5) With the growing bandwidth demands being placed on the chipsets in today's PCs, what are your plans for a higher bandwidth interconnect between the North/South Bridges. V-Link currently provides 266MB/s of bandwidth which is definitely enough for the majority of situations that it is used in, but looking towards the future will V-Link be abandoned in favor of HyperTransport or do you plan on updating the V-Link specification to provide for the added bandwidth requirements?
We're not planning to abandon V-Link - quite the contrary in fact. V-Link still has a lot of headroom in its bandwidth. Right now, it is implemented with an 8-bit bus at 66MHz, quad data pump per CLK cycle. But it could be implemented with 16-bit or 32-bit data bus width, and the speed could go 133MHz or even higher. HyperTransport looks to be a very interesting solution for a variety of different applications and we are carefully evaluating it at the moment.
6) A major problem in today's chipsets is the inherent latency associated with having to go through the North Bridge every time the CPU wants to perform a memory access. Micron has been an advocate of the use of some of the North Bridge's packaging space for integrating an on-die "L3 cache" to improve performance. What are VIA's thoughts on such an option and is it something that you may be exploring in the future?
L3 cache is just a part of the solution to reduce the CPU-memory access latency issue. The most advanced CPU bus protocols already consider the core/bus speed difference, so a split bus, out-order reply cycle, and deep outstanding bus buffer are common practices to hide the bus latency while pipelining/overlapping the CPU request cycles. So we believe that DRAM latency is not as serious an issue as most people think and that increasing memory bandwidth may have a bigger impact on overall system performance.
Having said that, however, we have to look at all possible avenues for boosting overall system performance, and believe that L3 cache is clearly a viable solution for speeding up CPU-DRAM access. We have built up strong expertise and technology for developing a cost effective L3 cache solution, but are studying the L3 cache architecture, data coherency protocol, snoop latency, and performance impact before we add an L3 cache into our chipsets.
7) What are VIA's thoughts on the future of DDR memory in the performance PC market segment? Application bandwidth requirements are increasing and there will be a time when even the 2.1GB/s of bandwidth offered by DDR won't be enough. Where does VIA see the memory market going after DDR? Dual Channel DDR, DDR-II, Rambus or Yellowstone (Rambus' next generation technology)?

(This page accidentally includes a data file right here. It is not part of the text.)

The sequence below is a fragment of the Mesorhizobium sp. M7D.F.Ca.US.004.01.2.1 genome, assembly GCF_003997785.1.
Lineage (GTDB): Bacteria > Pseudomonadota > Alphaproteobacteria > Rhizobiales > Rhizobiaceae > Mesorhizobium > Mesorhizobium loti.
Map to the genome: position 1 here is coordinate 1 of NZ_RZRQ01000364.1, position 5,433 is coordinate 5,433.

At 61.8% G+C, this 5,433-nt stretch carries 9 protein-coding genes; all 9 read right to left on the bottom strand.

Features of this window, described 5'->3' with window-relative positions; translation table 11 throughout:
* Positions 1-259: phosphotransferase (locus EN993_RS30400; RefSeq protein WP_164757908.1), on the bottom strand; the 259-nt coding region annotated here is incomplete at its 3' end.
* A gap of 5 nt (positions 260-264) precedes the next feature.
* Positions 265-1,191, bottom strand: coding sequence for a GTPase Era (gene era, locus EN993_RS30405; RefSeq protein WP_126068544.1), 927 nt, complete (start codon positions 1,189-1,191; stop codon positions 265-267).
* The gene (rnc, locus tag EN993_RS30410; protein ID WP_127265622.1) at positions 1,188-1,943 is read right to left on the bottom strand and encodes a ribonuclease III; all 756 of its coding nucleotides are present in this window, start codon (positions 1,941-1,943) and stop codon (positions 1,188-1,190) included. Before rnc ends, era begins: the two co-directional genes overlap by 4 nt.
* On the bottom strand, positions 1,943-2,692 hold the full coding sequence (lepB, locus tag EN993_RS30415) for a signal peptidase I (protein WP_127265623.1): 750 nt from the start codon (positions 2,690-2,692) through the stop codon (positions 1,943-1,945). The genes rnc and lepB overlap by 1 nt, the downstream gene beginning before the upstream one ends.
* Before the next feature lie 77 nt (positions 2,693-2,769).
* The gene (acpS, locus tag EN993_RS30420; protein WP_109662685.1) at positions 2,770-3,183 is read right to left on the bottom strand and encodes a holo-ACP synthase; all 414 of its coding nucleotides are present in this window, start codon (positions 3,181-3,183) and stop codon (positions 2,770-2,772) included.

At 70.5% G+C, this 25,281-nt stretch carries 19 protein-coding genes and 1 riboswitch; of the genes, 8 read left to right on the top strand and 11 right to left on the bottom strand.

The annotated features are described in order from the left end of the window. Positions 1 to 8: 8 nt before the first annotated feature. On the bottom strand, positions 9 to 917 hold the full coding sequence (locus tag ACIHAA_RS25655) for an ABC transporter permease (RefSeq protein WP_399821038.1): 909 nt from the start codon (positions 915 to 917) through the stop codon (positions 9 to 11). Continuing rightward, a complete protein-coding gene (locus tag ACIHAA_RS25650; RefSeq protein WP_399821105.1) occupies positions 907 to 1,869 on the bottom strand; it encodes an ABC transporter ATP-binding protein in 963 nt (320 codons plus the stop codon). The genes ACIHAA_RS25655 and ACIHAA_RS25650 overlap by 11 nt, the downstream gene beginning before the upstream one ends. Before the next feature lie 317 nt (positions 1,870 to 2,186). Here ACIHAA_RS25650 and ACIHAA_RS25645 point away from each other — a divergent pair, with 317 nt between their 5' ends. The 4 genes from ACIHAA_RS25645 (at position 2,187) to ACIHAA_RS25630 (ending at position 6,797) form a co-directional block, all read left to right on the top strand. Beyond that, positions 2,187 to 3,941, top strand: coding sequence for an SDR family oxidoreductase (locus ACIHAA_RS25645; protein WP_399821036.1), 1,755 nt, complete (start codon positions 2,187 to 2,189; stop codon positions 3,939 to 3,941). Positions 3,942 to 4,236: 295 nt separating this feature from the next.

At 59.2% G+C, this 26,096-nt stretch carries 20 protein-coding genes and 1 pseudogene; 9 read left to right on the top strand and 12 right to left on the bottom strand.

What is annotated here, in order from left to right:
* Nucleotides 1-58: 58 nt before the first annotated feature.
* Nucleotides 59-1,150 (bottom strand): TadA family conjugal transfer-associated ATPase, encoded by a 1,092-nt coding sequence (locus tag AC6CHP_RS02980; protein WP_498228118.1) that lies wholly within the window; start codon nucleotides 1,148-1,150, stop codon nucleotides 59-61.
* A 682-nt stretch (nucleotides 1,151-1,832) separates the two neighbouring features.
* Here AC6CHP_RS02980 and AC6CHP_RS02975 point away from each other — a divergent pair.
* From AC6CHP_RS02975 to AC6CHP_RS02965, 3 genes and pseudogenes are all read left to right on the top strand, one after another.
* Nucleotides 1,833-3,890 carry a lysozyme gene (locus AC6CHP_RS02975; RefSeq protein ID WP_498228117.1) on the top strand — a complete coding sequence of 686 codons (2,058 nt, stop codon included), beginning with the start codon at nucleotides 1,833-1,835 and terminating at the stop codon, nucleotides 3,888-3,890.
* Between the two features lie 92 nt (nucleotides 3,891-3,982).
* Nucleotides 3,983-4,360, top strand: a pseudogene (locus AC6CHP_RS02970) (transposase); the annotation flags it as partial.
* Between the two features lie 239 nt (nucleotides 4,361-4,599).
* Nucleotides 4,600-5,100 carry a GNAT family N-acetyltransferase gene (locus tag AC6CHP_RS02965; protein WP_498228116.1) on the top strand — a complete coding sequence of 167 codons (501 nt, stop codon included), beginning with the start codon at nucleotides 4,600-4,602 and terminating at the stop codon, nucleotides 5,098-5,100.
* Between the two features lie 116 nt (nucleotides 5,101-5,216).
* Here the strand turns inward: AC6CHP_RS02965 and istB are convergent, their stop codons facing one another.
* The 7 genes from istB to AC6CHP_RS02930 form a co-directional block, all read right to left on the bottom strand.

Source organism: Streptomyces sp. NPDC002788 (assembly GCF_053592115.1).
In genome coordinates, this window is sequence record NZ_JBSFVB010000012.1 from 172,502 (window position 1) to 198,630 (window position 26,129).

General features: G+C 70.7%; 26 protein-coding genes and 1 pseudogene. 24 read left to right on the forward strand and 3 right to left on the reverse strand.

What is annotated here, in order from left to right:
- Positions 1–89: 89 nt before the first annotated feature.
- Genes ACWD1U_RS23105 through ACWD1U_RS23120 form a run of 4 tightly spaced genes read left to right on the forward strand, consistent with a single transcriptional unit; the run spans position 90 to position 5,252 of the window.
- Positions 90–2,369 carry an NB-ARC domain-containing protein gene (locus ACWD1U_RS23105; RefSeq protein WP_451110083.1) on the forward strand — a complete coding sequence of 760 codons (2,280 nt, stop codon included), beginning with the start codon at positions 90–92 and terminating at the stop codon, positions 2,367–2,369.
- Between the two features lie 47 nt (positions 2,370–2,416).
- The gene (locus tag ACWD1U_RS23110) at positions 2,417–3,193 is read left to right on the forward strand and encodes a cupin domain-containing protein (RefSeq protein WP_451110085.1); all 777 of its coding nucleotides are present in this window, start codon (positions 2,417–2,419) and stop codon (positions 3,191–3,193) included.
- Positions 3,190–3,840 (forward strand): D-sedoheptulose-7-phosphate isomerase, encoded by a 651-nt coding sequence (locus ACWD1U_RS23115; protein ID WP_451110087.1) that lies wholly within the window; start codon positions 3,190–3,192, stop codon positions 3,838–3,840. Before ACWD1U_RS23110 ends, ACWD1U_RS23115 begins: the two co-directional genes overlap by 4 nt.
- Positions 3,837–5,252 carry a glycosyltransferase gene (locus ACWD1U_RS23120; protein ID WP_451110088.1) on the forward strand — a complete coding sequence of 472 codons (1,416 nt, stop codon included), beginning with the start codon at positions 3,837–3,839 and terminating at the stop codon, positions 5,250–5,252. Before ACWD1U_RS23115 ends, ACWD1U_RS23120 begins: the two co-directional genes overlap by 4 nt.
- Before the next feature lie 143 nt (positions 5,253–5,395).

The next step will be DDR 333 followed by DDR-II; the specs for this are currently being discussed by JEDEC. We've been saying for years that we don't see Rambus ever gaining serious traction in the mainstream PC market, and nothing has happened over the past few months to change that view. DDR, on the other hand, is now gaining strong momentum as prices have come down and more and more DDR motherboards have become available. I hear that Yellowstone Park is a nice place to take a vacation.
8) Intel's i860 chipset features a prefetch cache on the Memory Controller Hub (MCH), is this something that the P4X266 may have as well?
Actually, we've had a similar design in our chipsets since our x486 processor products! We call it a Memory Prefetch Buffer. We have prefetch buffers implemented that are not only limited to CPU-to-DRAM access, but also cover the PCI-to-DRAM assess cycle.
9) One of the biggest complaints that users had of VIA during the early days of the Apollo Pro 133/133A was that with VIA chipsets you had to install chipset drivers while with Intel chipsets you didn't have to. Although this was a common misconception (Intel chipsets required drivers too, some were built into Windows' driver libraries) it did raise an interesting point, how closely are VIA and Microsoft working to make sure that future releases of Microsoft OSes such as Windows XP will have solid support for VIA chipsets?
We've worked very closely with Microsoft to make sure that all our drivers are included in Windows XP. It's a great operating system - and will deliver really solid support for our chipsets.
10) Having recently entered the server market in competition to Transmeta's low powered server platforms (TM5400, TM5600 and TM5800), how do you see the VIA C3 penetrating into that market?
We're very pleased with the response we have received from our server customers so far. Many of them have said that the power consumption of the VIA C3 is lower than that of the Crusoe, and its Socket 370 compatibility gives them a lot more flexibility in terms of design and configuration. Another key advantage we have in this space is that we can provide a complete platform; we are seeing a number of designs where customers are combining the VIA C3 with our VIA Apollo Pro266 chipset. With DDR running at a lower voltage than PC133 SDRAM, this provides a lower power yet higher performance combination.
If there's anything else you would like to add feel free to do so. I appreciate your time and cooperation and good luck in the future.
I'd just like to close this Q&A session by thanking you very much for giving me this opportunity to communicate with your readers. If they have any questions, they should feel free to send me an email at RichardBrown@via.com.tw. I will do my best to answer them.